I think what happened it your case: you have used File -> New Web Site project, it placed the project into solution file and then you connected that Web Site into your Client solution as it was in the same location. Since then TFS was picking his files from the same place for all clients. which is pita.

share|improve this answer
    
This does seem to be the case in the way TFS has branched the solution. i.e. it has branched the Web Site project although the path to the site e.g. the IIS instance remained the same for all of the branches. I still need some way of fixing this though. – Seany84 Feb 23 '12 at 0:35
1  
The problem was that my web project contains the URL where it should be lanuched from in IIS, for example localhost/Development This path was same same in all branches and that virtual directory obviously pointed to the same physical path. I modified the project settings in each branch and createed a branch-unique path, for example localhost/Development-Clien1 So now it's all working. – Seany84 Mar 9 '12 at 12:14

A few things to try.

Since you have 2010: have you tried tracking one of your changesets in the branch visualizer? Pick a specific changeset made in one of your grandchild branches that you think replicated itself back to the other branches and see where TFS thinks it went? If it's lit up in the other branches, with new changeset number(s), then that's indicative that a merge has occurred. Then you can locate the merge changeset and see how it came to be.

If no merges, then what about the history of specific files in your other branches, that you think got replicated in from elsewhere, and check their diffs to see where their changes came from?

Did you check your IIS/virtual directories settings? Is each branch pointing at a correct virtual directory?

How many local workspaces do you have set up and how are they configured? Multiple workspaces in TFS can cause confusion because the one you're looking at in Source Control Explorer may not be the same one you're seeing in Pending Changes window and this can cause checkins to go someplace other than where you intend.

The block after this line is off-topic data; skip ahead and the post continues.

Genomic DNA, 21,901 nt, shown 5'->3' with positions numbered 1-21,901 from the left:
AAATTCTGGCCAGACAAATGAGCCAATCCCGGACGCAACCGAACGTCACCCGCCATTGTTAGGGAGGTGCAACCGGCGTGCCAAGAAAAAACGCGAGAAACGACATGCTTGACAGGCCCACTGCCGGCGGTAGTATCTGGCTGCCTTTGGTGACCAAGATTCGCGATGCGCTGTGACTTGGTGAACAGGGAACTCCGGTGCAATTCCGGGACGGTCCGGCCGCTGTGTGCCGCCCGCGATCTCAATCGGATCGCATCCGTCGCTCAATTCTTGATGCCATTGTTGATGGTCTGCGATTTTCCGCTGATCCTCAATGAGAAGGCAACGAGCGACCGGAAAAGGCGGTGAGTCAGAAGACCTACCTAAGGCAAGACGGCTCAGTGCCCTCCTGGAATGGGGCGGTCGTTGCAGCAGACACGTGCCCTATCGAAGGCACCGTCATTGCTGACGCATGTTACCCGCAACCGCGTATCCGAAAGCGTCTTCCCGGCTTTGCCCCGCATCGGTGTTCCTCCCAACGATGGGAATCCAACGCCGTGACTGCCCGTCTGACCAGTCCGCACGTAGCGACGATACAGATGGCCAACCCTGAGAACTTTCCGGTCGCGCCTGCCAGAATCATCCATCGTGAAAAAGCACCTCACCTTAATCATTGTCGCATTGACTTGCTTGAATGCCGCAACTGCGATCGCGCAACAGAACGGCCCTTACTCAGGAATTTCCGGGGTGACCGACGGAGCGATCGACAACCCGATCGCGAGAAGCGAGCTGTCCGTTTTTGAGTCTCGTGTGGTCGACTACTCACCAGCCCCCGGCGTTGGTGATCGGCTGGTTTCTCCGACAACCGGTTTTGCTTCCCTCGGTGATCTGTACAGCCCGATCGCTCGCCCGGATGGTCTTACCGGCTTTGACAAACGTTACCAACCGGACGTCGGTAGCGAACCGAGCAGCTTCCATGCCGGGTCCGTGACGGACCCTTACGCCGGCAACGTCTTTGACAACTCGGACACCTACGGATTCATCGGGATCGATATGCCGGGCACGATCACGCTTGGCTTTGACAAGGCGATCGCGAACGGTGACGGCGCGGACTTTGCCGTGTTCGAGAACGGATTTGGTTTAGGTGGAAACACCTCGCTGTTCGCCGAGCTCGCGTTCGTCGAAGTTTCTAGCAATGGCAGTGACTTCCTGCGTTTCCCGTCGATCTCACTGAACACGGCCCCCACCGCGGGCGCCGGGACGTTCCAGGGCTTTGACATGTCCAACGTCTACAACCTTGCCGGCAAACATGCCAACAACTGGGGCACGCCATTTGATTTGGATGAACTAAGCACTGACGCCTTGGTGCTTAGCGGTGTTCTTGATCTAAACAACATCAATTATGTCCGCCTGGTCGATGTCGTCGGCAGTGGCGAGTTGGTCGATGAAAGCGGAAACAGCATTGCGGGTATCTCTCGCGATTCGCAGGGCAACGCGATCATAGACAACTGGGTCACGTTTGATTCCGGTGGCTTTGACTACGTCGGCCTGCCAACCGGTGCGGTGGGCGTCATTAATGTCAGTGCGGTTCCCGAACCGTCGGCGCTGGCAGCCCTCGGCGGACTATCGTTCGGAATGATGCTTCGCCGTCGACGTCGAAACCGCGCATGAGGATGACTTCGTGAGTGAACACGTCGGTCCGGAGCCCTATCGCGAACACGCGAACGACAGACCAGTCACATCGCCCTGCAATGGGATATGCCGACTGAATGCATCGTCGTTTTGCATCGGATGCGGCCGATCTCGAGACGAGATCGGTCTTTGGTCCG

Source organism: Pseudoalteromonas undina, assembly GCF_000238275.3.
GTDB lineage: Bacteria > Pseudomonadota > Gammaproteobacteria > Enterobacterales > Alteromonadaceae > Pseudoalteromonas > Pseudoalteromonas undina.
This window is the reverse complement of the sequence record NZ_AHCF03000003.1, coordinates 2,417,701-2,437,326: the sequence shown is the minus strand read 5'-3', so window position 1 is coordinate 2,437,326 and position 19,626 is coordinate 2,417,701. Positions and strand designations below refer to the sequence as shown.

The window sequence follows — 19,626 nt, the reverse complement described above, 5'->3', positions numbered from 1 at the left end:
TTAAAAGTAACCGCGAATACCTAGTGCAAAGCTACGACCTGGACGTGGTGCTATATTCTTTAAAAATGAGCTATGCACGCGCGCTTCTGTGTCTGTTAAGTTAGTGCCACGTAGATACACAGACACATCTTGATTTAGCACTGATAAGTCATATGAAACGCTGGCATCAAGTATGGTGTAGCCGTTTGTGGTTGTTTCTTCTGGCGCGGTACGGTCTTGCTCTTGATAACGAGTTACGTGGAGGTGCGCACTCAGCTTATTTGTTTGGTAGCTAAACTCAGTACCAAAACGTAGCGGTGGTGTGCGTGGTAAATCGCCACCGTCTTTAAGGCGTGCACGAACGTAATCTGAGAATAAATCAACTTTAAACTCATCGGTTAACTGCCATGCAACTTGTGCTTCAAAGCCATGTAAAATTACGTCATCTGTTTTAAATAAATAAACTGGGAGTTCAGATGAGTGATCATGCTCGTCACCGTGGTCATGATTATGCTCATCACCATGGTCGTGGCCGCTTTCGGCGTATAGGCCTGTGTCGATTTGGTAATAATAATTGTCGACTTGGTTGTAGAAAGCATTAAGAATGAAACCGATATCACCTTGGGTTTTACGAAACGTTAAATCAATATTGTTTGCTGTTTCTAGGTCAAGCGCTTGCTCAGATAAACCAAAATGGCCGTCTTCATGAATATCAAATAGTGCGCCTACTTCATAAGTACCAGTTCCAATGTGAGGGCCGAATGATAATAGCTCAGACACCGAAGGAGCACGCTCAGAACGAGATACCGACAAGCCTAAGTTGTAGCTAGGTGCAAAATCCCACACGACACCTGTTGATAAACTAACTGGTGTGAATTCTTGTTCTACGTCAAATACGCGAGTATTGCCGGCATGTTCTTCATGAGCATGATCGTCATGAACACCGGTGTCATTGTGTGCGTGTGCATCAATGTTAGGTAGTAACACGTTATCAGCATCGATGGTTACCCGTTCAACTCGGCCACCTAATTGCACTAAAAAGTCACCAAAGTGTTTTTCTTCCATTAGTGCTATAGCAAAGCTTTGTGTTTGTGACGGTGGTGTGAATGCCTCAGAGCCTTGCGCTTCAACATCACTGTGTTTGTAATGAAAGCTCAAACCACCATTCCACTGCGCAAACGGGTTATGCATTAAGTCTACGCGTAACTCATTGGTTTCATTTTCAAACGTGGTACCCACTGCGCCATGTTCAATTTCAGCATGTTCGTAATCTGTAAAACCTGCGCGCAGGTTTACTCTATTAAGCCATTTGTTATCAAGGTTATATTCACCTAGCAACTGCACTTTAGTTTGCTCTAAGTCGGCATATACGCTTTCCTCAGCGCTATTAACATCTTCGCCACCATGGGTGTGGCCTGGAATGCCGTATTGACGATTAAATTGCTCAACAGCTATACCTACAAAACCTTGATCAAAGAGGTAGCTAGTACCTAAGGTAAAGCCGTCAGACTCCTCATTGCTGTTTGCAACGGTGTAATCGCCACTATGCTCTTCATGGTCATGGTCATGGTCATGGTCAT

Finally, I am curious - what's your reason for wanting the branches to be detached from their grandparent and from each other? I'm not clear on the benefit of/motive for deleting that parent branch and cutting them all off; doesn't TFS like to have those parent/child relationships preserved? Or is it clever enough to remember?

share|improve this answer
    
thanks for the reply. I have updated my question. To answer some of your questions: I only have one workspace. All solutions in the branches are using the same ASP.NET site and as a result they are all pointing to the same IIS instance. – Seany84 Feb 21 '12 at 22:57

Here is how i would lay out my Branching and Development strategy using your situation:

  • Root
    • Development (Folder)
      • Main (Where the common base code lives)
      • Customer A (branch of main)
      • Customer B (branch of main)
      • Customer X (branch of main)
    • Release
      • Customer A (folder for stable dev Customer A)
        • 20110101 (branch by release date, or some other designation like version)
        • 20110301 (fix production bugs related to Customer A here)
      • Customer B
        • 20120210
      • Customer X
        • 20120101

On your local machine in IIS, setup a website with a different port for each customer and the Main branch on port 80. This way you can access all builds parralel without switching around.

This strategy will allow you to do general bug fixes or common features in Main and do an FI into Customer branches when needed. If needed you can do an RI into Main from Customer but you really shouldnt need to if you stick to the purpose of the branches.

This also allows you to keep a version of the code that was stable for future needs or bug fixing for each Customer.

I know this doesnt fix your problem but I hope it helps with the future layout of your projects.

share|improve this answer
    
Thanks for the reply. I will look at incorporating what you have suggested if I get this current mess sorted out. I really should have read up a bit more before I started branching. I just assumed it would work the way I expected to. Dangerous assumption on my part. – Seany84 Feb 23 '12 at 0:41
    
No problem, i would love to see what is going on physically to help you out, the tfs behavior is intriguing. – AdamV Feb 23 '12 at 17:06
    
I have it sorted just now, I will post an update later this evening on how I fixed it and what I think caused it. – Seany84 Feb 27 '12 at 14:50

Your Answer

 
discard

By posting your answer, you agree to the privacy policy and terms of service.

Not the answer you're looking for? Browse other questions tagged or ask your own question.